Alas, all good things must come to an end eventually, and so we packed up our things and headed back into downtown Valencia. We visited El Centro Mercado and La Lonja de Seda, saw seven newly wedded couples (as evidenced by the fact that they were in tuxedo and bridal gown) within five minutes, and ate gelato for dinner. I bought boxed sangria at the supermercado while the others bought bottles of wine, and we sat on the rooftop reminiscing about St. Mary's while fireworks (or bombs...we aren't sure which) exploded in the distance.
After a late night, we took the metro back to the airport and caught our plane back to Oxford. The bus ride home took so long! Fiona and I were absolutely starving by 5:30 (since we had breakfast at 7:35am) and tired from sitting the majority of the day. However, this didn't deter us from going to pub quiz at 8:30 that night. Unfortunately, it was spectacularly poor night and we finished second to last.
Last week was particularly intense as it was nonth week (0 week), fresher's week, and the week of our integral exam. Between orientations, meeting with tutors, first seminar meetings, and studying for the exam, I had very little time to get anything else done. Christian, Karen, Elysa, Becky, and I split the 32 possible exam topics between ourselves and prepared presentations/study guides on them to help everyone else learn. Despite the fact that we had all attended lectures on the topics and were only required to know four (one for each of the four essay sections), we decided that if everyone had a more than general knowledge of at least two or three subjects from each section, then we would have a better choice of essay questions to choose from. On Tuesday night, our study session lasted until 1am. On Wednesday night, I ended up sleeping in the extra bed in Elysa and Becky's room and studying until 4am.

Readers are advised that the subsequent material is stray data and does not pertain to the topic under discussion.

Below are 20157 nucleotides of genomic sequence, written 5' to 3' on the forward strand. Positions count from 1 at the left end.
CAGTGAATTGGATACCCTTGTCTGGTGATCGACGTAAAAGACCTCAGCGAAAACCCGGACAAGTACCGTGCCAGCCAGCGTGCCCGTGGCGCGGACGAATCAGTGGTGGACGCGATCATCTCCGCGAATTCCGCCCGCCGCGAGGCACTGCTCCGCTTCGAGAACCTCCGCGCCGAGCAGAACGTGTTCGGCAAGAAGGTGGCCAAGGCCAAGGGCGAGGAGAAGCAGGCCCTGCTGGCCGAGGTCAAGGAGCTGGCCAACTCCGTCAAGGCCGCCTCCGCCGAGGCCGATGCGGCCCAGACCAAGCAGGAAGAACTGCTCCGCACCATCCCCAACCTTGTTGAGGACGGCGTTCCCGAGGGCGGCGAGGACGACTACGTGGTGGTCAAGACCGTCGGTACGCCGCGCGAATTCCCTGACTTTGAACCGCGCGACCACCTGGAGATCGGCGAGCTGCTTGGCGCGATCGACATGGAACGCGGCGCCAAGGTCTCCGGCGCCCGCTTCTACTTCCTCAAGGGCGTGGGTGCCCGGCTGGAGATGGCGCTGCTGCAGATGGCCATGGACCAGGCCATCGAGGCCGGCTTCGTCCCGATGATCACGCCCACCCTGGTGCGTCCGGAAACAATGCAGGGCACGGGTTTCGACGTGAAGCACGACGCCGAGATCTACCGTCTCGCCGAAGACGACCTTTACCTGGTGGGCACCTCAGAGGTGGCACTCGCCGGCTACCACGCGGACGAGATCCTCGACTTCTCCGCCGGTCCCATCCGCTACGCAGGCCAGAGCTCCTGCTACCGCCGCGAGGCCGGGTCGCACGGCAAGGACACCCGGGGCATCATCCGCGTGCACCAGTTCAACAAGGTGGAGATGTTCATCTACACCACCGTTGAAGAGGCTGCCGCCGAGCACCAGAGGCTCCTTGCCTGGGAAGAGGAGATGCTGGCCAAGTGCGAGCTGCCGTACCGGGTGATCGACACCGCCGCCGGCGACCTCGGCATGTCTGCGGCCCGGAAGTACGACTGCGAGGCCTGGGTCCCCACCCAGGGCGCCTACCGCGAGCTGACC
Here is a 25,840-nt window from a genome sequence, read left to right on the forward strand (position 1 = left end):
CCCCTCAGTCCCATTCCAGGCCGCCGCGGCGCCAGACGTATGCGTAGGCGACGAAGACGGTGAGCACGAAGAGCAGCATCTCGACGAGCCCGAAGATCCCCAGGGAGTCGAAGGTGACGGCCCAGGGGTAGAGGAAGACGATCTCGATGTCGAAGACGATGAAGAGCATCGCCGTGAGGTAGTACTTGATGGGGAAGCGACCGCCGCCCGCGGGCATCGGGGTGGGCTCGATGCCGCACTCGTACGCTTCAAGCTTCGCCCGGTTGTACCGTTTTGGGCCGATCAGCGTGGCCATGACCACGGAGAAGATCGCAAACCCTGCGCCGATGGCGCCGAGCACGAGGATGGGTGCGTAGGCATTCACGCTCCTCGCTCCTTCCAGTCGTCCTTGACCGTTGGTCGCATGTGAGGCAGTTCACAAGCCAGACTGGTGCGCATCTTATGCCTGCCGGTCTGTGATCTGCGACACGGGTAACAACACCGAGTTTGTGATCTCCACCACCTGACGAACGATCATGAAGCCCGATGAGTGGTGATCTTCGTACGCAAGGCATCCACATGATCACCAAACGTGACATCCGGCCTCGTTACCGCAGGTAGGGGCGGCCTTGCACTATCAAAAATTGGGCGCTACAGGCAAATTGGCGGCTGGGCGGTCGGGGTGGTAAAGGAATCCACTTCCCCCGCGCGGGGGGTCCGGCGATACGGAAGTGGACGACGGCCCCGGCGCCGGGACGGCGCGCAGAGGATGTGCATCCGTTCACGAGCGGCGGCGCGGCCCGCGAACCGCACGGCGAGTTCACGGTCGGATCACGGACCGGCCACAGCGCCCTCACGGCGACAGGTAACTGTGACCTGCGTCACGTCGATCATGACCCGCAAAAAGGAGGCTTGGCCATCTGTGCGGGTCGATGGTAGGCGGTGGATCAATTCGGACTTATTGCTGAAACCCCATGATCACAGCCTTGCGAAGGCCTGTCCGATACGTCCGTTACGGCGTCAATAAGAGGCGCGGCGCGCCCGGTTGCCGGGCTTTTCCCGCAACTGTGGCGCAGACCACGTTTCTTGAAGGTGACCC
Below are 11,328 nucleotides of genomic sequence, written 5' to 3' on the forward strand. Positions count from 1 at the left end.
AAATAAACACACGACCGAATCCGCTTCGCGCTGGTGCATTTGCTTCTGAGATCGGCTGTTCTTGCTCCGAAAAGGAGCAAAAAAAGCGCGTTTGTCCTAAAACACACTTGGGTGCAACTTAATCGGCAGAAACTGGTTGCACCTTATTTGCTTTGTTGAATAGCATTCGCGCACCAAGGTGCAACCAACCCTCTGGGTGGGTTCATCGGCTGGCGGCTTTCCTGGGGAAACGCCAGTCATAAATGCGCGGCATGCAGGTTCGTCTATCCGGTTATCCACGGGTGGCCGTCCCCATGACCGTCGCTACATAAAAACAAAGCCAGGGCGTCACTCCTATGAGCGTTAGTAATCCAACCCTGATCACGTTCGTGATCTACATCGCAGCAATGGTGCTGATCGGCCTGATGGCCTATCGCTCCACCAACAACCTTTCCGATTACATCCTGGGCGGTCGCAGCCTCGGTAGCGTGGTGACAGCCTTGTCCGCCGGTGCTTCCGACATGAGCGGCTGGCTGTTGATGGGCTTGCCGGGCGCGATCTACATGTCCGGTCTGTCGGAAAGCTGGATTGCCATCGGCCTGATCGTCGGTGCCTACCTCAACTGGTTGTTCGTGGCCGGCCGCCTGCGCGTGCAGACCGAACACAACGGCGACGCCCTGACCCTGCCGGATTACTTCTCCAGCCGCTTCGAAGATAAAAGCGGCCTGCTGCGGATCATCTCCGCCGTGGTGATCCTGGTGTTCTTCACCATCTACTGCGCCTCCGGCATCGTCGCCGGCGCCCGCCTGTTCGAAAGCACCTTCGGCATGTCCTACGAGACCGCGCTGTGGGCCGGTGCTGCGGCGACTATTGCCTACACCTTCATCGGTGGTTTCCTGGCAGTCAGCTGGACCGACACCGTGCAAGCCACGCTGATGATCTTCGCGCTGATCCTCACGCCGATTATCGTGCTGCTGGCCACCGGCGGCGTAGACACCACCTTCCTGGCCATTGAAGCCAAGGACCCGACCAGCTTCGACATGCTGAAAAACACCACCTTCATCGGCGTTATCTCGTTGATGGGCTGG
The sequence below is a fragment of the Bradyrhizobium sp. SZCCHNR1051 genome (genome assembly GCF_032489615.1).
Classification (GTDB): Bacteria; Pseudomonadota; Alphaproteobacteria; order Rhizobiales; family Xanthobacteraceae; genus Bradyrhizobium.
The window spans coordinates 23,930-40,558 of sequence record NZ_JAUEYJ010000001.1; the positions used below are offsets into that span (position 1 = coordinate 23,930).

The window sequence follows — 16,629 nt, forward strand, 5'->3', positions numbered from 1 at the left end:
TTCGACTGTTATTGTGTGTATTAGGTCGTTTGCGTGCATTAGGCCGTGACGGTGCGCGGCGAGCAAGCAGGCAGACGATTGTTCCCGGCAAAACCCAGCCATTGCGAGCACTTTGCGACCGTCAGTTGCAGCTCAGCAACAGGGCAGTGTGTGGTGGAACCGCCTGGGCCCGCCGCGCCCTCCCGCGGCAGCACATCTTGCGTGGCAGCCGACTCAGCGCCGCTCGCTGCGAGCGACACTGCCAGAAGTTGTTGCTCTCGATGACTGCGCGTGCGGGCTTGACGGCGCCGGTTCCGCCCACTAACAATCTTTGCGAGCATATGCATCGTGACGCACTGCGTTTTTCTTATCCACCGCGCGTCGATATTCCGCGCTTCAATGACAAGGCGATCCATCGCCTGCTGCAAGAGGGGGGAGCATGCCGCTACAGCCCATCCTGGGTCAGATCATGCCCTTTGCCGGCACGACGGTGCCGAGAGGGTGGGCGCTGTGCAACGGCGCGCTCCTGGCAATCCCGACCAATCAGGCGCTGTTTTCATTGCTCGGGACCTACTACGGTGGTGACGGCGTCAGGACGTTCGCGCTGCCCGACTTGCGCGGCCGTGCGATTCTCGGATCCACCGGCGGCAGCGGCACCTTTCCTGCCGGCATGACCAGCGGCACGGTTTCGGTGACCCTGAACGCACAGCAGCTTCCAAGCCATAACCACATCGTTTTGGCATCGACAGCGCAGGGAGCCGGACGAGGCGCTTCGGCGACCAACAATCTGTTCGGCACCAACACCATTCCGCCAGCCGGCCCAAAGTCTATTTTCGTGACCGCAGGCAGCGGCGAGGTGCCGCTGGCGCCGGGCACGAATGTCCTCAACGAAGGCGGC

The exam itself went well. We had three hours to write four essay questions. I had originally planned to answer questions on the Black Death, Chivalry/Knighthood, Andreas Capellanus, and the 12th century monastic explosion, but I absolutely hated the Andreas question so I switched to one on the Mendicant orders. I think I managed quite well and am anxious to see the marks for the exam. Since exams were over, most people left to travel. However, those of us remaining went on the St. Peter's College freshers' pub crawl. Now, freshers' week is when the first year students come to Oxford. On Wednesday, they had a club fair at the examination school on High Street that was more massive than anything else I had ever been to. Besides the loads of free things that were given out, I signed up for more clubs then I can recall. It was literally twelve rooms and two large pavilion-style tents full of clubs.